A space of about two miles intervenes between Elliottville Mill and the next mill on the stream below. This is Sayles’ Hill at Elmville. This is a brick and stone mill of four floors. in size about 40 by 100 feet. It is owned by the Sabin L. Sayles Company, of Dayville, as a branch of their more extensive works at that place.
About one-fourth of a mile below the latter is the Hopkins Mill. This is sometimes called the Exeter Mill. It is owned by Mr. T. E. Hopkins, and is employed in the manufacture of fancy cassimeres. It is furnished with five sets of cards, twenty-four broad looms, 1,680 spindles, and also has a dye house. Besides the water wheel it is provided with two steam boilers for emergency. The factory is a wooden building, about 150 by 40 feet and three stories high.
The Elmville Mills of C. D. & C. S. Chase, which occupy a site about one-fourth of a mile below the last, were started a long time ago. They were owned by Alfred Potter. About twelve years ago the mill was burned, it being a wooden building. A brick mill was then erected, 175 by 50 feet, having three floors. The present company have had possession of the mill since January 1st, 1886. The mill is furnished with four sets of cards and twenty-five broad looms. It has also a dye house. Fancy cassimeres are made. About 80 hands are employed and 150,000 yards annually produced.
The Attawaugan Manufacturing Company have three mills located on Five Mile river, in the northern part of the town of Killingly. Railroad connection is made at Dayville, about two miles below. It was organized in 1859. Mr. H. B. Norton, of Norwich, is president; L. Blackstone, of Norwich, secretary and treasurer, and W. L. Blackstone of the same city, agent. The superintendents are Calvin H. Frisbie and Chancy C. Chace. The company employ in these three mills about five hundred hands. running eight hundred and four looms and thirty-six thousand spindles. The products are fancy dress goods, sheetings, shirtings and cambrics. The president is about eighty years of age, and in possession of remarkable physical and mental vigor and business tact. The treasurer is about seventy-five years of age, and has traveled extensively. The corporation adopts a liberal policy toward its employes.
In the year 1859, Reverend L. B. Bates, as preacher in charge of the West Thompson M. E. church, formed a Methodist class at Ballouville, and appointed Mr. Elisha Baker leader. The class at one time numbered forty-two members. During the summer of 1870 the Attawaugan Manufacturing Company built a commodious and attractive church edifice, and gave the use of the same to the people of Attawaugan, Ballouville, and the surrounding community for religious purposes. Notwithstanding the fact that the company were members of the Congregational church, Norwich, no denominational preferences were urged. The voice of the people was to decide what order of preaching should be adopted. In the autumn of 1870 this house of divine worship was dedicated with appropriate and impressive services. The dedicatory sermon was preached by Reverend Mr. Meriman, pastor of Second Congregational church, Norwich. The pastors of the evangelical churches in this and in the adjoining villages were present, and assisted in the exercises. Reverend Shadrach Leader represented the DT. E. church, being stationed at the time at Danielsonville. The following January a Sunday school was organized, and Mr. Joseph Wheaton, a member of the Baptist church, Putnam, was elected superintendent.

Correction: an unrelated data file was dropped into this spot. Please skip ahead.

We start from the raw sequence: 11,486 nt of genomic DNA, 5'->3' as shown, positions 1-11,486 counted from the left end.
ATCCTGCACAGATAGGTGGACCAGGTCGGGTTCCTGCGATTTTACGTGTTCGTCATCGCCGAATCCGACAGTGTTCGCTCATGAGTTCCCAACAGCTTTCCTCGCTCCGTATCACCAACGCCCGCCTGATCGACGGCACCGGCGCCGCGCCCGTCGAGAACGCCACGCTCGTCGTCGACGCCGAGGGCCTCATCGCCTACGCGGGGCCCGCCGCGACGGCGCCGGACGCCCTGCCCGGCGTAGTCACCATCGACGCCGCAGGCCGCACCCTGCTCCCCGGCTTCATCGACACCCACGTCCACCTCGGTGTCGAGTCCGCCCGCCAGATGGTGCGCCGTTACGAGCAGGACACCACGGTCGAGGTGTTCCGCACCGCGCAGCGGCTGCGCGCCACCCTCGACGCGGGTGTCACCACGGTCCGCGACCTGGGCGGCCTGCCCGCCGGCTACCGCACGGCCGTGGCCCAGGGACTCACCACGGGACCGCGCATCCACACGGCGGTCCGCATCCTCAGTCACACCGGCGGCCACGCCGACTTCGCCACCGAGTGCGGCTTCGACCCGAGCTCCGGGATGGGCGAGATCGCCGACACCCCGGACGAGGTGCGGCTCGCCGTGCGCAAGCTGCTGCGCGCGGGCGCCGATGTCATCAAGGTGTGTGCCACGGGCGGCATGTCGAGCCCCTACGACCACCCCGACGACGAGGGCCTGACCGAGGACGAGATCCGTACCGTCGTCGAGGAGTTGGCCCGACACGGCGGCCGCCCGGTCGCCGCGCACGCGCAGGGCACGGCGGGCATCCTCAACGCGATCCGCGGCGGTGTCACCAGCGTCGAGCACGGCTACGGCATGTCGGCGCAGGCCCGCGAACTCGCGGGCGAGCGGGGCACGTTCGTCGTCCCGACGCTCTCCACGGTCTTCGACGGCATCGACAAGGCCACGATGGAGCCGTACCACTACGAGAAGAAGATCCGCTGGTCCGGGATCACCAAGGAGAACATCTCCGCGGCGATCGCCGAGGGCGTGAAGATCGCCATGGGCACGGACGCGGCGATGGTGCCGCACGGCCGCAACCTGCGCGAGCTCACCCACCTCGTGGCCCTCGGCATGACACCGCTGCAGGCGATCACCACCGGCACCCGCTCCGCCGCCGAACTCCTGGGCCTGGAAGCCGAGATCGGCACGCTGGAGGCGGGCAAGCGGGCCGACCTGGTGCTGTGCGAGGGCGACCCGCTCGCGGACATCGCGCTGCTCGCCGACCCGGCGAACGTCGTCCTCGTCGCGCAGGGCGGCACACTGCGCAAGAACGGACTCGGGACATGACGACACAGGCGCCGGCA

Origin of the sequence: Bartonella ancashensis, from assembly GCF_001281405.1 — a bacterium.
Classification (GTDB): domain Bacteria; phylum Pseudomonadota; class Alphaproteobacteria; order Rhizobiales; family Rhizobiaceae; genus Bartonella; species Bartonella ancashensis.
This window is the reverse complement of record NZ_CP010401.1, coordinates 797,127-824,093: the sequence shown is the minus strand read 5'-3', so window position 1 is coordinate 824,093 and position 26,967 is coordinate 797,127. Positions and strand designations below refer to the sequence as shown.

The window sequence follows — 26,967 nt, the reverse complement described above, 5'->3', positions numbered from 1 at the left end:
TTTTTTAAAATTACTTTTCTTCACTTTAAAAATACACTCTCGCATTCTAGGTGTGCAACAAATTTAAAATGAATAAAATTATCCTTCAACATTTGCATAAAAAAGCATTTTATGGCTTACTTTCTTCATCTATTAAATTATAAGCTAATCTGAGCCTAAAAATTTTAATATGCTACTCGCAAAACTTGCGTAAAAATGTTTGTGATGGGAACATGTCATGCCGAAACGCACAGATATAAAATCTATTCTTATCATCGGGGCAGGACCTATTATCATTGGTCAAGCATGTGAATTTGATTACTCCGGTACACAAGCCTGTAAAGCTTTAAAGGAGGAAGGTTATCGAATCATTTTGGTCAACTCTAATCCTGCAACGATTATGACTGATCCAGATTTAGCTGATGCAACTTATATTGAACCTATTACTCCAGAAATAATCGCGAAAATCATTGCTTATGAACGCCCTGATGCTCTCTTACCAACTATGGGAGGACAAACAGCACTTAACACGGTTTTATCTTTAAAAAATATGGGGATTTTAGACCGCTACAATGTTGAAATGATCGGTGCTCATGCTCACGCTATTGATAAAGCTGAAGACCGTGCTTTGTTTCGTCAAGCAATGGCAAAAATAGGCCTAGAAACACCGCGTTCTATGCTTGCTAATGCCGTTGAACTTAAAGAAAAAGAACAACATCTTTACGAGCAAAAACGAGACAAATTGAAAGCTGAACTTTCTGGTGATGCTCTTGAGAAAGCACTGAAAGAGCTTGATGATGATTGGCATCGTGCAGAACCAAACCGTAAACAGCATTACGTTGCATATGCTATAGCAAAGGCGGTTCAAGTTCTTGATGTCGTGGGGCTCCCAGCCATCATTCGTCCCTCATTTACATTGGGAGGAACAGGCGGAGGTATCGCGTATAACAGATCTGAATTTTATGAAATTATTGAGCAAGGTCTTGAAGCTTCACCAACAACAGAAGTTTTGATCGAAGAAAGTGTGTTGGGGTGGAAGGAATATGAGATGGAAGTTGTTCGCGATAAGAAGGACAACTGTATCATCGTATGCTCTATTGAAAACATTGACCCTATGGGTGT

In April, 1871, by request of the people, a preacher was sent by the Providence M. E. Conference, in the person of Reverend Nelson Goodrich. An— attempt to organize a Union church proved unsatisfactory, and in March, 1872, the people decided to organize a Methodist Episcopal church in due form, and this decision was immediately carried into execution. The ten members composing it were John Aspinwall, Louisa J. Aspinwall, Elisha Baker, Mary Baker, Amanda A. Baker, Amy A. Baker, John 0. Fisher, L. W. S. Fisher, Sarah Whidden and Laura Edwards.
Pastors to this church, beginning with April of each year have been as follows: Reverend W. W. Ellis, 1872-5; J. 0. Dodge, 1875; C. Morse, 1876; C. Hammond, 1877; D. J. Griffin, 187S; R. D. Dyson, 1879; D. L. Brown, 1880; W. A. Luce, 1881; S. Sprowls, 1882; E. J. Ayres, 1883; 0. A. Farley, 1884-6; William Kirkby, 1886; G. W. Wright, 18877-S; H. H. Moller, 1889. The membership of the church now numbers about one hundred. A Parish Association was formed in 1887, with Chancy C. Chace, president; Mrs. Almond Bosworth and Mrs. Thomas Holt, vice-presidents; and Calvin H. Frisbie, secretary and treasurer. The church building is not in the hands of trustees, but all the property associated with the church, including the church edifice,
Blackstone Hall and a parsonage, are owned by the Attawaugan Manufacturing Company.
Source: History of Windham County, Connecticut, Bayles, Richard M.; New York: W.W. Preston, 1889Home » Windham County » History of Elmville, Connecticut